When tragedies like a fire occur, people often grab sentimental items like photographs. That’s how important our memories are. And when printed on high-quality archival papers, those sentimental photographs can become important family heirlooms that last for generations.
You have to show what you want to sell
Most photographers want to sell prints to their clients. One of the biggest lessons most photographers learn in the print sales process is to show what you want to sell. Display your samples the way a client might display them in their home, like in a collage or cluster. It’ll help your clients to visualise the photographs in their own homes and get a sense for the size of the printed products that you offer. It can also prompt clients to discuss their own spaces at home and how they want to showcase their images. Sample displays in your studio can also help increase sales, as clients can see the value of multi-image purchases.
In this digital age, we spend a great deal of time in front of screens. We shoot with an LCD, retouch our work on a screen, and distribute it digitally. Some of us only have a digital portfolio. But when it comes to developing our skills as photographers, displaying important memories, and expanding our services to clients, nothing beats a print.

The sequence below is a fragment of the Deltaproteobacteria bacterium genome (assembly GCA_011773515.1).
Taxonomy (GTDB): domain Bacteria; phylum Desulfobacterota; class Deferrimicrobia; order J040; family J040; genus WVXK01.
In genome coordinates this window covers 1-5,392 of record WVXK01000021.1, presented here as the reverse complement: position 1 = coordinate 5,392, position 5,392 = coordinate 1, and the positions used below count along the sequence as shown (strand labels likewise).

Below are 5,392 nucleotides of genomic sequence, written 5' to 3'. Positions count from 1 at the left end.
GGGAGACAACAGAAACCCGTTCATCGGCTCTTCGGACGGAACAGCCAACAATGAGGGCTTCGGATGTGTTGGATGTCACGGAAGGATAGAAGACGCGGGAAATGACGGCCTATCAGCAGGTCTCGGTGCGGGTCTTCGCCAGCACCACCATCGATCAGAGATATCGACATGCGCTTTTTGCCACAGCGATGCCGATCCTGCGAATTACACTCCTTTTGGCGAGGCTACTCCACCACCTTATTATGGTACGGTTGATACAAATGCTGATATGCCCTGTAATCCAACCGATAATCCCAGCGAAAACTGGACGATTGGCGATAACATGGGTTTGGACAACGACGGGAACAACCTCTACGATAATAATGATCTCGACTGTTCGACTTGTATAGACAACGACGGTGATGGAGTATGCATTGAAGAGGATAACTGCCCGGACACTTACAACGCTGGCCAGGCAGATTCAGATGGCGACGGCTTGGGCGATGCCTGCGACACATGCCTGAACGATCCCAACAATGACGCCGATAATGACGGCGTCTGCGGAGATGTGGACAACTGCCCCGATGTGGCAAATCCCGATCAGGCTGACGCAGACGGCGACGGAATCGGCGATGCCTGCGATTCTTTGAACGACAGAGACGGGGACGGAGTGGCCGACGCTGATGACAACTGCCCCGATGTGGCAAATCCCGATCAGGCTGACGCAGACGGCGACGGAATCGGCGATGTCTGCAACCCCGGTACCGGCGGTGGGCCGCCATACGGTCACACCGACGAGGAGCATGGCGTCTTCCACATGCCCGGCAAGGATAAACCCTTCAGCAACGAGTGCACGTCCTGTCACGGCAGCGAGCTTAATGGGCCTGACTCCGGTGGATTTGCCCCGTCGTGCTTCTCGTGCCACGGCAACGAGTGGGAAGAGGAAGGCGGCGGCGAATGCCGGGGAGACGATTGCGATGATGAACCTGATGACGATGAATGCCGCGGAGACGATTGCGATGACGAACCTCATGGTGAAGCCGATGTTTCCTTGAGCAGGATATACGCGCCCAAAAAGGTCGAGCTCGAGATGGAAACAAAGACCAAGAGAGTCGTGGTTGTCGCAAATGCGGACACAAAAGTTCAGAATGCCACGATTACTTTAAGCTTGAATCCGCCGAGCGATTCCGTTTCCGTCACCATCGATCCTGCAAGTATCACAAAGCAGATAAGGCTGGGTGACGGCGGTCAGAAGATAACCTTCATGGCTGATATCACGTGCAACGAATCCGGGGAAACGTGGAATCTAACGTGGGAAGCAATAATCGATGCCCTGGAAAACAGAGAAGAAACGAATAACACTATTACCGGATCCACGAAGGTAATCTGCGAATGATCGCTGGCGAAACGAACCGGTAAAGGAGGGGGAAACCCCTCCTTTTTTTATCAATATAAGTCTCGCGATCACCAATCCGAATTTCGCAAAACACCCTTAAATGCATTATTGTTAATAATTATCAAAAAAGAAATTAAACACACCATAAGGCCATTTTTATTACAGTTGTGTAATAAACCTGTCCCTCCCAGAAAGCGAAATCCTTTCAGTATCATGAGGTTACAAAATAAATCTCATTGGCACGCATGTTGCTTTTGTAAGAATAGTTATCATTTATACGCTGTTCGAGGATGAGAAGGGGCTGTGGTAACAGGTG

“I can tell you the reason why I became a photographer,” Samuel Hicks concludes. I thought I wanted to be a painter, but I went to see Richard Avedon’s exhibition at the Tate in the mid-1990s, and it blew me away. He had prints about four metres wide, hand-printed, and the detail was phenomenal. The care and craft that had gone into those prints elevated the imagery.
“The images were amazing already, but when you see the prints yourself in the flesh, it does not get much better. I knew then and there that I wanted to be a photographer, and part of being a photographer, in my opinion, was making prints.”
About the contributor
Feature Shoot showcases the work of international emerging and established photographers who are transforming the medium through compelling, cutting-edge projects, with contributing writers from all over the world.